There’s a great piece of throwaway dialogue in Avengers: Age of Ultron. It’s delivered by Agent Hill as she explains to ‘Cap (and the audiance) who the two new superheroes – Scarlet Witch and Quicksilver – on the block are. It’s succinct and reads:

“He’s fast and she’s weird.”

As far as clumsy exposition goes, it’s actually pretty clever. Those in the know get a chuckle from the quick nod, those not in the know get a chuckle because everyone else is laughing, and the rest are still wondering why Robin from How I Met Your Mother isn’t shooting people in a latex bodysuit in this scene.

But I digress, this little sentence perfectly sums up what’s wrong with Marvel’s ensemble flicks; they try to cram too much into too short a timeframe.

Age of Ultron was a perfect example of this. Forgetting the source material for a second, let’s look at what that one movie had to do:

  • Introduce Scarlet Witch
  • Introduce Quicksilver
  • Introduce Vision
  • Introduce Ultron
  • Give some backstory and motivation to all these characters and somehow give enough screen time to each so they have sufficient impetus to take part in the plot
  • Tie up loose ends from the previous Avengers as well as finish off Phase 2 while also opening up some threads for future movies to tie up
  • Tie all the above into a two hour 22 minute film as well as throwing in a movie somewhere

Looking at this list it’s easy to understand why director Joss Whedon said that the movie broke him.

At this point I’m probably preaching to the choir. Everyone and their super-powered dog has already pointed out the flaws of the movie, as well as the inherent problem of adapting the comic book medium to film.

But here’s the problem: I think they’re going to disappoint us again.

In preparation to review Civil War, I’ve taken it upon myself to read the entire story arc. Not just the seven core issues, but everything on the “suggested reading” list from Marvel themselves. All some 100 comics. Yeah…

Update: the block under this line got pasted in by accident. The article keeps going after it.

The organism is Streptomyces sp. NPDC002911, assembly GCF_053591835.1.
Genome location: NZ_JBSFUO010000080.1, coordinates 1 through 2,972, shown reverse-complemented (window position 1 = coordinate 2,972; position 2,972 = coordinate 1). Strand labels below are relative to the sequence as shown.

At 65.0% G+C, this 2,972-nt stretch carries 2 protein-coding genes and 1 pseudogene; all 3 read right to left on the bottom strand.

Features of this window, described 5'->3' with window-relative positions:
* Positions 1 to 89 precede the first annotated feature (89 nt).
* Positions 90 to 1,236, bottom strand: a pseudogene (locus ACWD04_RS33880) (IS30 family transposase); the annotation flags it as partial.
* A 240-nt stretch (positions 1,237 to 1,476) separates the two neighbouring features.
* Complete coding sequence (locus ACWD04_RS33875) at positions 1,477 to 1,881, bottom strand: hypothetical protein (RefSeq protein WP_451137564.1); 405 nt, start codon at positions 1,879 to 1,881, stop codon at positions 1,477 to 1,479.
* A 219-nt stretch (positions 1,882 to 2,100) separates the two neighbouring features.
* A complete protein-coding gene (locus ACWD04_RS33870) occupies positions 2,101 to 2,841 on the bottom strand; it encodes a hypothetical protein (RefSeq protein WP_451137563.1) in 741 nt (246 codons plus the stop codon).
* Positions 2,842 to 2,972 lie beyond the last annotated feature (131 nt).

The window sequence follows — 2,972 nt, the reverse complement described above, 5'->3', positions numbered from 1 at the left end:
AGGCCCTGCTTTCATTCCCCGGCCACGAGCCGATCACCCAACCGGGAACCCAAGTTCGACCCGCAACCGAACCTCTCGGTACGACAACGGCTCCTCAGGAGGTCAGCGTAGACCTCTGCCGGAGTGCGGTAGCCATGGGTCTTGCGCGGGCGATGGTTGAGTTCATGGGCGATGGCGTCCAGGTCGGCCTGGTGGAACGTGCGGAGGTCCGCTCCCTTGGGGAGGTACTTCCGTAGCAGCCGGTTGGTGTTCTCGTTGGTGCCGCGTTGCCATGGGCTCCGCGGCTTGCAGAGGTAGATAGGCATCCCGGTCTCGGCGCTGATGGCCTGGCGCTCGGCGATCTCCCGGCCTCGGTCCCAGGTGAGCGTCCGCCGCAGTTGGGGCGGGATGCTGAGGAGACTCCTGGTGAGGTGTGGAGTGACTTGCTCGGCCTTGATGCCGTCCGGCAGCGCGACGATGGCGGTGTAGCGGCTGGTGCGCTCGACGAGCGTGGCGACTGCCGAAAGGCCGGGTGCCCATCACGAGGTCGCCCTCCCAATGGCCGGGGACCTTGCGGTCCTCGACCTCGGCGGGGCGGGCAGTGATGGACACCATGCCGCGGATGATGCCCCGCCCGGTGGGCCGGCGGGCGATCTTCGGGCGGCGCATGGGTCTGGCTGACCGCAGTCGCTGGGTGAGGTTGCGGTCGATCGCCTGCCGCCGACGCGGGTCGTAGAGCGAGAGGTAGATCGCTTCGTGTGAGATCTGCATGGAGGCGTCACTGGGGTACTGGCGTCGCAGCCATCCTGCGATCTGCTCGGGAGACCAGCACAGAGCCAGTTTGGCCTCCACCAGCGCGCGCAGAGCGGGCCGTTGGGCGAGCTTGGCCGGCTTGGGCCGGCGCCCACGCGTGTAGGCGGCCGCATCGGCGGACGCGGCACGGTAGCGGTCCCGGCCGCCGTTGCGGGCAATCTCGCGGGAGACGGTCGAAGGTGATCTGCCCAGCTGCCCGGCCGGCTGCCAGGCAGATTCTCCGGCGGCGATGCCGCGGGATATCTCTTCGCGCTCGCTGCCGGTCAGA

Yes, I know that this is a tie-in story arc, and yes, they’re mainly made to make Marvel more money. Yes, I could just read the Wikipedia page or catch a quick video explaining it. But balls to that, I’m here for the comics.

About a quarter way through the reading list and the concern is growing: there’s just no way all of this will fit into a movie. Even if they handed it off to Peter Jackson and told him to make a trilogy, there are just too many events, too many characters, too much everything to fit into a single movie. While the problems I’ve mentioned have applied to some degree to all comic book movies, Civil War is going to suffer the most due to its sheer scale.

We’ve already seen the cast cut down (to the point where the “Civil War” looks like a bar fight instead), and I think that’s going to seep into the narrative. So much is going to be cut from this famous arc that it will be a disappointment to many. Unless….

We stop looking at the comics and let the movies be there own thing, dammit. Ever since Iron Man came out eight years ago, this has been a point of contention.

My stance on this has always been: if you want to enjoy something that’s exactly like the comics, then read the comics.

Captain America: Civil War has more to juggle than even Age of Ultron, and there’s a massive chance that’s it’s going to drop the ball. What it can, and should do instead, is take this opportunity to be divergent and be a great movie in of itself. It has very little chance (read: very little time) to cover the source material properly, so it needs to be something else.

Again, if you want the “proper” Civil War experience, go read all the comics again. If you want the Captain America: Civil War experience, watch the movie and enjoy (or hate) it for being just that: a movie, and not a comic book.

 

[Image – The Geek Twins]